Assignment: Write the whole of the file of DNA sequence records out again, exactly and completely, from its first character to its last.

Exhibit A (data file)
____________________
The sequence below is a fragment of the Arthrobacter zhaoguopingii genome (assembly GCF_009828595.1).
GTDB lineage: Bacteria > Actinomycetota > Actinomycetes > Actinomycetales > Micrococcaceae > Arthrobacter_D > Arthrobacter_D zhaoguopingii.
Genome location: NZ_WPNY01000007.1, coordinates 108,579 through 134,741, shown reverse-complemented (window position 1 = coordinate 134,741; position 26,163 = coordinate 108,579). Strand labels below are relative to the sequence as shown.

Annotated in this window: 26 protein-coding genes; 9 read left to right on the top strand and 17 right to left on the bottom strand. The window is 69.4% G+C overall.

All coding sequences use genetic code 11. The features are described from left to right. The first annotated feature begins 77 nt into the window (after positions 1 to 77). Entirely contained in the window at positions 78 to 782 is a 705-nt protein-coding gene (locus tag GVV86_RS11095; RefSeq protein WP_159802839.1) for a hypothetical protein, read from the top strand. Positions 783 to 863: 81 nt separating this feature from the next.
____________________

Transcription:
The sequence below is a fragment of the Arthrobacter zhaoguopingii genome (assembly GCF_009828595.1).
GTDB lineage: Bacteria > Actinomycetota > Actinomycetes > Actinomycetales > Micrococcaceae > Arthrobacter_D > Arthrobacter_D zhaoguopingii.
Genome location: NZ_WPNY01000007.1, coordinates 108,579 through 134,741, shown reverse-complemented (window position 1 = coordinate 134,741; position 26,163 = coordinate 108,579). Strand labels below are relative to the sequence as shown.

Annotated in this window: 26 protein-coding genes; 9 read left to right on the top strand and 17 right to left on the bottom strand. The window is 69.4% G+C overall.

All coding sequences use genetic code 11. The features are described from left to right. The first annotated feature begins 77 nt into the window (after positions 1 to 77). Entirely contained in the window at positions 78 to 782 is a 705-nt protein-coding gene (locus tag GVV86_RS11095; RefSeq protein WP_159802839.1) for a hypothetical protein, read from the top strand. Positions 783 to 863: 81 nt separating this feature from the next.